Companies will now be required to send fewer and more material (in terms of value) related party transactions (RPTs) to shareholders for special resolution approval.
All the RPTs won’t need minority shareholders’ nod.
The Corporate Affairs Ministry has amended the rules governing RPTs so as to ease the “materiality” threshold for minority shareholders’ approval.
This will effectively reduce the number of transactions that needs to go to shareholder for approval through a special resolution.
However, the jury is still out on whether the latest changes strengthen the scrutiny process around RPTs or have ended up diluting it.
Prior to the latest change, there were two thresholds—the first being that all RPTs in the case of a company with paid-up-share capital of ₹ 10 crore or more required minority shareholders approval, if those were not at arm’s length or in ordinary course.
The second threshold was stipulation of separate limits by types of transactions.
Now, in the latest revised rules, the threshold of ₹ 10 crore has been completely done away with and the transaction limits have been revised.
“This is a step in the right direction and the transaction threshold limits have been revised to make them more logical”, said Dolphy D Souza, Partner in a member firm of Ernst & Young Global.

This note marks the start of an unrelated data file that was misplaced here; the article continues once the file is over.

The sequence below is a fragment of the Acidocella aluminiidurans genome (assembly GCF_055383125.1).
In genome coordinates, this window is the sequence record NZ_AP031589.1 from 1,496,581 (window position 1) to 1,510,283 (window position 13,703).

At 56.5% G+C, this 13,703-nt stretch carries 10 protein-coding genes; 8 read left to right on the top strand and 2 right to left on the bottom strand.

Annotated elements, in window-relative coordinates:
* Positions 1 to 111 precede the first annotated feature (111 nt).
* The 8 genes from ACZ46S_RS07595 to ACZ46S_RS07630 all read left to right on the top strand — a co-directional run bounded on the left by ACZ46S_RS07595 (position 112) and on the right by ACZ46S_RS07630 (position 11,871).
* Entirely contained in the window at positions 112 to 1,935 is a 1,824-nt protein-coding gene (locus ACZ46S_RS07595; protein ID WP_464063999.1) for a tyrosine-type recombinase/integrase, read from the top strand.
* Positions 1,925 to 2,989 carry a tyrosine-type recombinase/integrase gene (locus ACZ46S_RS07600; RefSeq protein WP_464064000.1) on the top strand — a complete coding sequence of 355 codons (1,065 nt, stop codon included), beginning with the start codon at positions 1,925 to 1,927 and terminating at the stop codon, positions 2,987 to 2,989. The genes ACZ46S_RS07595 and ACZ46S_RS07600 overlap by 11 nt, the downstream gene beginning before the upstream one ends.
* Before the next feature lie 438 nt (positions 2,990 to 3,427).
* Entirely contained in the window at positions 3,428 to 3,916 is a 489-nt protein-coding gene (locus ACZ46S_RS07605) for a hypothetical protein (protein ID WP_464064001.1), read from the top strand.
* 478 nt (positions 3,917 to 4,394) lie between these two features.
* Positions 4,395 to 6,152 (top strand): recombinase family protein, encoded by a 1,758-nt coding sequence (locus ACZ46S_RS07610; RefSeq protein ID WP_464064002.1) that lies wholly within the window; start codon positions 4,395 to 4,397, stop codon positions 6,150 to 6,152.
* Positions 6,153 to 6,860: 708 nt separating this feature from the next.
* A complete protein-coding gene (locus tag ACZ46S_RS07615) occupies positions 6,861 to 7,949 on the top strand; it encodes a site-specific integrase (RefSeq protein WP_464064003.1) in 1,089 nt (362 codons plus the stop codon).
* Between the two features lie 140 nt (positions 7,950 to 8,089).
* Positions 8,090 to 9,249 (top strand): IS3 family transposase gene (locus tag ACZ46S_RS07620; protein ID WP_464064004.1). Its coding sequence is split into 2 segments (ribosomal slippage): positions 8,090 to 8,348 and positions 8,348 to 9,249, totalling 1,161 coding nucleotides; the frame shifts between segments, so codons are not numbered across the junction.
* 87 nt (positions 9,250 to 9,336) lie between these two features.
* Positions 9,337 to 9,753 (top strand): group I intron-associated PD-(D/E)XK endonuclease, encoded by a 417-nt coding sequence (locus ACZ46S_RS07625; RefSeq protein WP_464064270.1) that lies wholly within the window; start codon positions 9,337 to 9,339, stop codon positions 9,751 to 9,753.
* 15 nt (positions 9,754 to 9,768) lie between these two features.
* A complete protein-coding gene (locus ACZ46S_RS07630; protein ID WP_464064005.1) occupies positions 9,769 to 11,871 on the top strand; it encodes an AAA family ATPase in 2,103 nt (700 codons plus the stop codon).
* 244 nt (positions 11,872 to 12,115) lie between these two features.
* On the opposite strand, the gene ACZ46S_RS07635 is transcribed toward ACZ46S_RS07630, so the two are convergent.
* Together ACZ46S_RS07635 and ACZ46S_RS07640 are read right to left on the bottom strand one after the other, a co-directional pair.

Shareholder approval will apply only for transactions meeting certain specified transaction thresholds and not to all transactions that are not in the ordinary course of business or on an arm’s length basis.
Welcoming these changes, Sai Venkateshwaran, Partner and Head of Accounting Advisory Services, KPMG in India, said this was a clear reflection of the fact that Corporate Affairs Ministry continues to look into the practical challenges faced by corporates in the implementation of new company law.
“While the latest rule change does not do away with all the practical challenges, it is still a major step in the right direction”, he said.
After the latest rule change, related party transactions involving as sale of goods, renting of properties or rendering of services for more than ₹ 100 crore will require shareholders’ approval through special resolution.